Lopi, Shuitian in China


Joshua Project has identified the Lopi, Shuitian only in China

Population

19,300

Christian

Evangelical

Largest Religion

Main Language

Progress


The Path to Truth and Life

Source Create International                                                Download

Identity

The Chinese authorities have counted the Lopi as part of the huge Yi nationality who, in 1945, were found to be a collection of 93 different tribes. This classification, however, has angered the Lopi who "do not even agree that they are Yi; they think of the Yi as mountain barbarians and have no wish to be associated with them; they are both puzzled and bitter that they have not won recognition as a separate minzu [nationality]. According to Harrell, the Han neighbors of the Lopi are aware of their claim of separate status, but "it is not much of an issue for them." The future of the Lopi as a distinct people is endangered. Harrell notes, "Their system of kinship terminology like their dress, their religion, and their language, is now identical with that of the Han; only their sense of self-identity and their official classification as members of a minority distinguish them from their Han neighbors." Lopi is the self-name of this group. The Chinese call them Shuitian, meaning "Watery fields people."


History

The Panzhihua area is a crossroads for many tribes and people groups. There are at least five kinds of Yi in the region, including the Eastern Lipo, Bai Yi, Nosu, and Michi who migrated from Guizhou. These groups are described as "all very different from each other."


Customs

The Chinese name for the Lopi, (Watery Fields People) indicates their occupation. They are primarily engaged in cultivating rice which they grow in irrigated fields. There are few distinct customs left among the Lopi, who have been gradually assimilated by the Han Chinese in much the same way as "stomach juices will treat a steak."


Religion

Most Lopi are nonreligious, although a few minor traces of animistic practices remain among the elderly Lopi in the mountains.


Christianity

Although there are few known Christians among the Lopi today, the area around Panzhihua has a rich missions history. The Catholic Paris Foreign Missionary Society commenced work in the region as early as 1790. In 1802 Monseigneur de Philomeile reported that "the Lolos [Yi] wish to become Christians in groups." In five or six days he counted as many as 500 potential converts. In 1809 Monsieur Hamel baptized 74 adults in Huili, northeast of the Lopi area. The neighboring Eastern Lipo group has many Christians.


Profile Source:   Operation China, Paul Hattaway  Copyrighted ©   Used with permission  

People Name General Lopi, Shuitian (Lo-pee)
People Name in Country Lopi, Shuitian
Population in China 19,000
World Population 19,000
Countries 1
Progress Scale 1.2
Least-Reached Yes
Unengaged or Unknown Yes
Indigenous Yes
Alternate Names
Affinity Bloc Tibetan-Himalayan Peoples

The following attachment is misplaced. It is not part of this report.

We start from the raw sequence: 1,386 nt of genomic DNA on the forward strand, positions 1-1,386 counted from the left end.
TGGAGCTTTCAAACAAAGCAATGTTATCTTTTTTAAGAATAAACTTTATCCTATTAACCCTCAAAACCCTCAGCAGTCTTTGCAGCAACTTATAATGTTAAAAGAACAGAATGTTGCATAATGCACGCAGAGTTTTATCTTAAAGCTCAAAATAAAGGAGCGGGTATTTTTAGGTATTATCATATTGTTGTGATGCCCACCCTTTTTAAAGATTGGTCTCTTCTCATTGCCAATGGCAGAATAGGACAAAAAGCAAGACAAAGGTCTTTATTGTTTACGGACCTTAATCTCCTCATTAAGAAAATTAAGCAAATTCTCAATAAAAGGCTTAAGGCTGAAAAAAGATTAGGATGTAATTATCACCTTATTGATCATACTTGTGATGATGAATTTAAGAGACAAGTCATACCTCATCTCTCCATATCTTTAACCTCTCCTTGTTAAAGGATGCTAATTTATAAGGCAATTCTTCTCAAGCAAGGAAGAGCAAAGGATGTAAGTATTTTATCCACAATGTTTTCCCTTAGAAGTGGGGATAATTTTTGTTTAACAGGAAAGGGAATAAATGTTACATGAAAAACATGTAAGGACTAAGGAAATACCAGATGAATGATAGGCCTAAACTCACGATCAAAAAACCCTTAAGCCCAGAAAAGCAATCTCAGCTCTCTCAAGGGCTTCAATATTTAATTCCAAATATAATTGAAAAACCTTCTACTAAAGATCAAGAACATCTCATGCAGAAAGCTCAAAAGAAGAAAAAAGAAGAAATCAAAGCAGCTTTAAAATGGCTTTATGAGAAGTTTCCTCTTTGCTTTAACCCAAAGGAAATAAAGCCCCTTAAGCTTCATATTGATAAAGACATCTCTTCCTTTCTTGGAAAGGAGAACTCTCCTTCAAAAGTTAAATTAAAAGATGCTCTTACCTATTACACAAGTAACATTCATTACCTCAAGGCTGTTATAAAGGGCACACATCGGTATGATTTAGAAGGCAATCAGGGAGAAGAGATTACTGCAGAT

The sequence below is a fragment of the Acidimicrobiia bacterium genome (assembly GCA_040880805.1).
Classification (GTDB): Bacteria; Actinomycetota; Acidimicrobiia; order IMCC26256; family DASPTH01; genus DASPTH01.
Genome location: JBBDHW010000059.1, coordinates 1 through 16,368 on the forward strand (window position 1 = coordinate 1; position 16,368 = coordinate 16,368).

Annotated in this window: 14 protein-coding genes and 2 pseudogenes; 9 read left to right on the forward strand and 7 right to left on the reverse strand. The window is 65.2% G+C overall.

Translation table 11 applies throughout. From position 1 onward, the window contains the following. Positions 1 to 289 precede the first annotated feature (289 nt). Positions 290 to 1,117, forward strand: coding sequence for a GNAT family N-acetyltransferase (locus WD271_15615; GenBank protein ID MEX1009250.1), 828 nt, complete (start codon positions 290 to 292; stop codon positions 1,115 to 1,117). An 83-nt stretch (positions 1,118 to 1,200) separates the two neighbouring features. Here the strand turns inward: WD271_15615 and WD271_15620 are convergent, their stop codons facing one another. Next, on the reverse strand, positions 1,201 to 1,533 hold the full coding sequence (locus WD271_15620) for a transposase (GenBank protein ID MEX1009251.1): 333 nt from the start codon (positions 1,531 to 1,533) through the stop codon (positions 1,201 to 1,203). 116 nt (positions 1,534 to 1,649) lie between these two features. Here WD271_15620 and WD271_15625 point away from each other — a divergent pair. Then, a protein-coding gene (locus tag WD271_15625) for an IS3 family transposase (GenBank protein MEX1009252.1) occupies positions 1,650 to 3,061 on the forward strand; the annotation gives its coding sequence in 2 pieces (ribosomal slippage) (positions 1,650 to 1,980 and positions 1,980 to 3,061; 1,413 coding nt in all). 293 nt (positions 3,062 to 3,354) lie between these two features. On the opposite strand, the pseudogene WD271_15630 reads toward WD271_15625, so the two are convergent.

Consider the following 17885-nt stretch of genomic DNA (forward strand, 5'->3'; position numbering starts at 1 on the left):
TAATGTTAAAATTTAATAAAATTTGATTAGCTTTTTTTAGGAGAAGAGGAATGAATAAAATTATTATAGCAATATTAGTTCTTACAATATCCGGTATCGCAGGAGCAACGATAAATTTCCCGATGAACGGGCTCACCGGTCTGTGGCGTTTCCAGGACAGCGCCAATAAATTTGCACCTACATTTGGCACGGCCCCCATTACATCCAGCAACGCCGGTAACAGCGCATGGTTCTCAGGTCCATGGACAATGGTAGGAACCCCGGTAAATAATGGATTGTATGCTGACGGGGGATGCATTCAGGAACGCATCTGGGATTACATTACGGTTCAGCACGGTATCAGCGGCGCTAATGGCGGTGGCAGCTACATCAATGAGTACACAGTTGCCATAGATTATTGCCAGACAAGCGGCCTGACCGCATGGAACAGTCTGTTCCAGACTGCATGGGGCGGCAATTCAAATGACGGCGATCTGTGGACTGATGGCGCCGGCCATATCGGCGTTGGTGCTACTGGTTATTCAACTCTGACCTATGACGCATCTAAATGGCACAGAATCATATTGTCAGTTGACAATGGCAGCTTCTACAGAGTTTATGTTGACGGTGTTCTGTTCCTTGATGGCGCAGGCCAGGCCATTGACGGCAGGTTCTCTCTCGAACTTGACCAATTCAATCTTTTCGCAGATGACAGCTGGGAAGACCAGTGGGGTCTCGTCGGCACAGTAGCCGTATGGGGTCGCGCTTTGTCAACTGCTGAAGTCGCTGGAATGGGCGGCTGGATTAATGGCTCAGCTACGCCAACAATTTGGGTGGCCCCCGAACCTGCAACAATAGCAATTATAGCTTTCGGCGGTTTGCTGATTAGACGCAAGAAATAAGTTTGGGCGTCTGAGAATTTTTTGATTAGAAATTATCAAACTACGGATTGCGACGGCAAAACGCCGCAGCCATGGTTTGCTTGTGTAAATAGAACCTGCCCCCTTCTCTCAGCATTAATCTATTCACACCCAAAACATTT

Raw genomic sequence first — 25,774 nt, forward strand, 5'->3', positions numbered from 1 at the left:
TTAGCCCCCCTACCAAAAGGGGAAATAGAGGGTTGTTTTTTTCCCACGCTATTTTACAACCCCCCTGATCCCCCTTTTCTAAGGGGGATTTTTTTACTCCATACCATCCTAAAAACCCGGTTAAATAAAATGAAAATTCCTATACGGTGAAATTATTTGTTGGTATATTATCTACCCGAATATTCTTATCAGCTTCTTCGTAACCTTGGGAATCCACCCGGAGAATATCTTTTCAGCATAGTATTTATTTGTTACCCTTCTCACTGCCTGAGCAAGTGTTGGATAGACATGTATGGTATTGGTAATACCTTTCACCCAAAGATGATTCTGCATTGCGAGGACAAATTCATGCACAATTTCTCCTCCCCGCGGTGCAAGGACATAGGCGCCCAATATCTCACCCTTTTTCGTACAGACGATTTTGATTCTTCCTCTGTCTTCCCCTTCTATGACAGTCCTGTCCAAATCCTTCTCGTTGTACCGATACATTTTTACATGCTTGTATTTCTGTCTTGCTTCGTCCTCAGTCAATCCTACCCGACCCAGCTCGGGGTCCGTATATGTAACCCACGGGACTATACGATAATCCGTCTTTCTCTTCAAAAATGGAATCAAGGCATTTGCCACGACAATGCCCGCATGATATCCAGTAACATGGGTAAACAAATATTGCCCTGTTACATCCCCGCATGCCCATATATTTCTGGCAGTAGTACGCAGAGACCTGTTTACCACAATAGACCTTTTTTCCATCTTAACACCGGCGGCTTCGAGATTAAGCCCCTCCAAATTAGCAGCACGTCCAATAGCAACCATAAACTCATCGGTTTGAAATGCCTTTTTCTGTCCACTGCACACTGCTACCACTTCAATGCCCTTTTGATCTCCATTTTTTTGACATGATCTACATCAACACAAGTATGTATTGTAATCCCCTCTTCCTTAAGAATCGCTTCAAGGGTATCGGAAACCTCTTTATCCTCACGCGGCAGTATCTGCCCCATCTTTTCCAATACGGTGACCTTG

People Cluster Tibeto-Burman, other
People Name General Lopi, Shuitian (Lo-pee)
Ethnic Code MSY50z
People ID 19177
Country China
Region Northeast Asia
Continent Asia
10/40 Window Yes
Persecution Rank 37  (Open Doors top 50 rank, 1 = highest persecution ranking)
Location in Country More than 15,000 Lopi people live in small communities scattered throughout northern Yunnan and southern Sichuan. Anthropologist Stevan Harrell is the only scholar known to have researched the Lopi. He estimates between 2,000 and 3,000 Lopi live in Futian and Pingjiang districts, near Panzhihua in southern Sichuan Province. The large and polluted town of Panzhihua is an "iron, steel, vanadium and titanium mining complex built since 1965.".   Source:  Operation China, 2000

No people group map currently available. Use the above button to submit a map.


Enthologue Language Map

Ethnolinguistic map from University of Texas or other map

Languages & Dialects on file:  1  (up to 20 largest shown)
Chinese, Mandarin (19,000)
Languages & Dialects (speakers if known) - up to 20 shown
Chinese, Mandarin 19,000
Bible Translation Status  (Years)
Bible Portions Yes   (1864-1986)
New Testament Yes   (1857-1981)
Complete Bible Yes   (1874-1983)
Audio Bible Online
Format Resource
Audio Recordings Christ for the Nations
Audio Recordings Global Recordings
Audio Recordings Online New Testament (FCBH)
Audio Recordings Online New Testament (FCBH)
Audio Recordings Online New Testament - Simplified (FCBH)
Audio Recordings Online New Testament - Traditional (FCBH)
Audio Recordings Online Scripture (Talking Bibles)
Audio Recordings Story of Jesus audio (Jesus Film Project)
Film / Video Fathers Love Letter
Film / Video General Ministry Resources
Film / Video General Ministry Resources
Film / Video God's Story Video
Film / Video Han Language Film
Film / Video Jesus Film: view in Chinese, Mandarin
Film / Video Magdalena (Jesus Film Project)
Film / Video My Last Day (Jesus Film Project Anime)
Film / Video Story of Jesus for Children (JF Project)
Film / Video The Hope Video
General Bible Visuals
General Chinese Blog about Unreached Peoples

Major Religion Percent
Buddhism
0.00 %
Christianity  (Evangelical 0.33 %)
0.70 %
Ethnic Religions
40.00 %
Hinduism
0.00 %
Islam
0.00 %
Non-Religious
59.30 %
Other / Small
0.00 %
Unknown
0.00 %

Christian Segments Percent
Anglican
0.0 %
Independent
40.0 %
Orthodox
0.0 %
Other Christian
0.0 %
Protestant
0.0 %
Roman Catholic
60.0 %
Photo Source: Operation China, Paul Hattaway   Copyrighted ©   Used with permission
Video Source: Create International
Profile Source: Operation China, Paul Hattaway  Copyrighted ©   Used with permission  
Data Sources: Data is compiled from various sources. Read more
Get Involved
Register ministry activity for this group

Copyright © 2014 Joshua Project.  A ministry of the U.S. Center for World Mission.